Today the interview was published! I must admit it wasn't in the Moustique magazine, but in the Norwegian financial newspaper Dagens Næringsliv's weekend magazine D2 and the journalist wasn't Secco Line either, but Kristiane Larssen, who was a very nice lady, easy to talk with. But Karl Edo is an important part of the article.
The article is about the growing interest in modern miniature design. Annina, callsmall and Paris Renfroe have also been interviewed. And Minimii and the Emerson house are mentioned with pictures as well. The article is very nice even if it has some minor faults, like Spook House being a Per Spook shop and that Vitra chairs are 1:16, instead of 1:6. I can't find the article in their online magazine, so I can't add a link to it. Instead I'll post a downsized version of some of the pages here, but I'll remove them if requested by D2, or replace them with a link to the article when it turns up in their online magazine. The photos of my dollshouses are by D2's photographer Ivar Kvaal.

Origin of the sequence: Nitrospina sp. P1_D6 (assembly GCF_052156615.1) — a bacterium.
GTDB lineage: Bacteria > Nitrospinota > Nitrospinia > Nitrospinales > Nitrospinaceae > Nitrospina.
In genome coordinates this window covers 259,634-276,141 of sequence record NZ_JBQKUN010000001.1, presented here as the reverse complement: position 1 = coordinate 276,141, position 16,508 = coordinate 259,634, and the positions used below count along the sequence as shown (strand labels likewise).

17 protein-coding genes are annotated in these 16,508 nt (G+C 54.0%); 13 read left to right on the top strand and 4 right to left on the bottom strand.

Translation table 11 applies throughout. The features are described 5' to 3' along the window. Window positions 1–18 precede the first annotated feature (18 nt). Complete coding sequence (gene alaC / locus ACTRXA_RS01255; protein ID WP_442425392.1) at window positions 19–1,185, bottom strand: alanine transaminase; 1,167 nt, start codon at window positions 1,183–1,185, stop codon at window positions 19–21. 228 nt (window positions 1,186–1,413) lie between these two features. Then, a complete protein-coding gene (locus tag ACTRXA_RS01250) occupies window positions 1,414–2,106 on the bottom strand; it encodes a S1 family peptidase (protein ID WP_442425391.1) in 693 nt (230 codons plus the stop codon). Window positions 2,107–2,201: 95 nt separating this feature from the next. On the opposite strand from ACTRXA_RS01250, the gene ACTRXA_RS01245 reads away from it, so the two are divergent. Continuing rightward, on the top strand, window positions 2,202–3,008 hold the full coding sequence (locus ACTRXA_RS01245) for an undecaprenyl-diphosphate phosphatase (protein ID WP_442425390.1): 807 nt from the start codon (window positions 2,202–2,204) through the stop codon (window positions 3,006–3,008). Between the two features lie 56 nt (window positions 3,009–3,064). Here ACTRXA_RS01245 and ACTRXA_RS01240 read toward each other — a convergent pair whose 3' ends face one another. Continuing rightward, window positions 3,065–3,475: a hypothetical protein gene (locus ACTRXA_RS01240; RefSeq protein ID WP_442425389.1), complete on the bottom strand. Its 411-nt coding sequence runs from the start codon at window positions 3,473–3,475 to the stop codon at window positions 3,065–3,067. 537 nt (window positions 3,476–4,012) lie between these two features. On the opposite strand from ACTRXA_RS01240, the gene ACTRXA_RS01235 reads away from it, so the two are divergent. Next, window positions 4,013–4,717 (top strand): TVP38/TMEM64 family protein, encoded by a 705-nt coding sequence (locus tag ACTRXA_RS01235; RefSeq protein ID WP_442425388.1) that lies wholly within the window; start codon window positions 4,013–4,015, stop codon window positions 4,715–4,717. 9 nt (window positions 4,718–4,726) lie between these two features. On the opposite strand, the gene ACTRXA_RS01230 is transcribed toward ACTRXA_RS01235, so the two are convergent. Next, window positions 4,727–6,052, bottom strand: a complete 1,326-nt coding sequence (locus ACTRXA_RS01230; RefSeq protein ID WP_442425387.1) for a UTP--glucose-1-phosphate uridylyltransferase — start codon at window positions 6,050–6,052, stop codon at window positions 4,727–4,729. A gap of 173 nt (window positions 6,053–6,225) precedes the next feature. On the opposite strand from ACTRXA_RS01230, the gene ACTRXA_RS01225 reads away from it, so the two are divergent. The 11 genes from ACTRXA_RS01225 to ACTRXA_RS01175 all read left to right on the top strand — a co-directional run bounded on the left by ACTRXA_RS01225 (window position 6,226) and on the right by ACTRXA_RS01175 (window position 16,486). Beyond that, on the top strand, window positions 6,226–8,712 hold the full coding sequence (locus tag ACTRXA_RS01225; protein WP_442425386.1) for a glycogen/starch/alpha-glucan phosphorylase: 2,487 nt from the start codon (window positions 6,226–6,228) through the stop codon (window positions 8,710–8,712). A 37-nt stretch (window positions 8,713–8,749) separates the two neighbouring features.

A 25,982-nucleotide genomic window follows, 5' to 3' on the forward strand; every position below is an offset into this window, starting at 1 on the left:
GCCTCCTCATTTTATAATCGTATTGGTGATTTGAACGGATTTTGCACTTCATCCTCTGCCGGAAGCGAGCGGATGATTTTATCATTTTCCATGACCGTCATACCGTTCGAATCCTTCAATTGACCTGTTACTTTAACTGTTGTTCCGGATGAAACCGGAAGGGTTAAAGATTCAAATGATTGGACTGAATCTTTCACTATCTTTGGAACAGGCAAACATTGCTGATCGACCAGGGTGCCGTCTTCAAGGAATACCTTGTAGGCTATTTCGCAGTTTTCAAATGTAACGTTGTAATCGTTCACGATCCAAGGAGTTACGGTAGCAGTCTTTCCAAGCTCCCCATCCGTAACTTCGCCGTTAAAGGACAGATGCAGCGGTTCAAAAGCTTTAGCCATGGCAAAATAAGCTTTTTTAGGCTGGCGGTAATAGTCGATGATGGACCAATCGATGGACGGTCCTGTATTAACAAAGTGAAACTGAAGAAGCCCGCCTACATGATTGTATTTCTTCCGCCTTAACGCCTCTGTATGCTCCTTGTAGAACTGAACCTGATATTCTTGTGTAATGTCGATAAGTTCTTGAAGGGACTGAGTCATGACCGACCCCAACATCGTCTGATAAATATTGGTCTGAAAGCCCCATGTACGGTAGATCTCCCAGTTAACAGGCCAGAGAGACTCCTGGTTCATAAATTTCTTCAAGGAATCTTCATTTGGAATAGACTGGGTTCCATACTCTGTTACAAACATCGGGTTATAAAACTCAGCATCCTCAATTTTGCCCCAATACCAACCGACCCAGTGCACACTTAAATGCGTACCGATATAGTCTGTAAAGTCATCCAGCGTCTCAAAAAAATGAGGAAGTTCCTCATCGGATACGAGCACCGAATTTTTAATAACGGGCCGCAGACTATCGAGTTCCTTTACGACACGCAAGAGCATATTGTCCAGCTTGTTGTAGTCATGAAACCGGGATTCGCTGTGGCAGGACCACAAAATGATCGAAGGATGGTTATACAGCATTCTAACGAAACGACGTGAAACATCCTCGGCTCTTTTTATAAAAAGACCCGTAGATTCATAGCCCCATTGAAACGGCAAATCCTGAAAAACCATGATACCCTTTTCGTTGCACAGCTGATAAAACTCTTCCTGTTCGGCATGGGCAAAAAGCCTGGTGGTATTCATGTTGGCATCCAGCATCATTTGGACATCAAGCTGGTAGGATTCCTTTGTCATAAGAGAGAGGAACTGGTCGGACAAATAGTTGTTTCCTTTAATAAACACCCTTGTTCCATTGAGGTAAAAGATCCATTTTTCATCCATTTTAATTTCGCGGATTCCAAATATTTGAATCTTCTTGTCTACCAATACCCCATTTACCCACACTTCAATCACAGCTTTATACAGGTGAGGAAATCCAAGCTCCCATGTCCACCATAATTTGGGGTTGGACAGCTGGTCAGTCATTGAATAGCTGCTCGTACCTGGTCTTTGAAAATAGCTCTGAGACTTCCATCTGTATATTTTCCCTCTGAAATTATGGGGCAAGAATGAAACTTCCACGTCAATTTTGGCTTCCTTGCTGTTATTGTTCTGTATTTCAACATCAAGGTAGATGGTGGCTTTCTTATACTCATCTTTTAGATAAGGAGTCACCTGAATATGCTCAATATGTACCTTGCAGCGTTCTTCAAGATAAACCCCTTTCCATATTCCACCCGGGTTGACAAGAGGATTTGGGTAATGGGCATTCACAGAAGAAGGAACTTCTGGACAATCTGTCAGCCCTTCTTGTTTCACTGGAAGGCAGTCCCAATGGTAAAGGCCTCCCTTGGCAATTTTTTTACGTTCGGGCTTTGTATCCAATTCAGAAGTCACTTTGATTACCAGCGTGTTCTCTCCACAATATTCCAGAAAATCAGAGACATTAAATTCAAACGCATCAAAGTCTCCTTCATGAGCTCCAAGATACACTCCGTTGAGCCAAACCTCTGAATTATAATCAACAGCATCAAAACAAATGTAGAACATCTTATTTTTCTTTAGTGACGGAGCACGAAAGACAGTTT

Now that Polly Line's new bedroom is revealed, I can finally show you the progress on the rest of her home without spoiling the surprise. This summer she added another floor to her house, I'm sure many of you can tell that Wes Christensen's fabulous MH1 in 1:12 was a big inspiration for her! These photos were taken in the late summer, and I think it's nice to look back at warmer and sunnier days now it's cold and white outside (but still beautiful).
One afternoon when Polly was enjoying the nice weather on her roof terrace there was a sudden beam of light.
Guess who's visiting?
Credits: Polly Line's house is made by altering Lundby extension floors. I have repainted them and cut new larger windows with plastic glass and wooden framing. The facade of the ground floor and the supporting wall are made of lego. The patio has paving made of coasters, the back wall of the patio is an Ikea soap dish and the other wall is a wooden table protector.The furniture is vintage Lundby.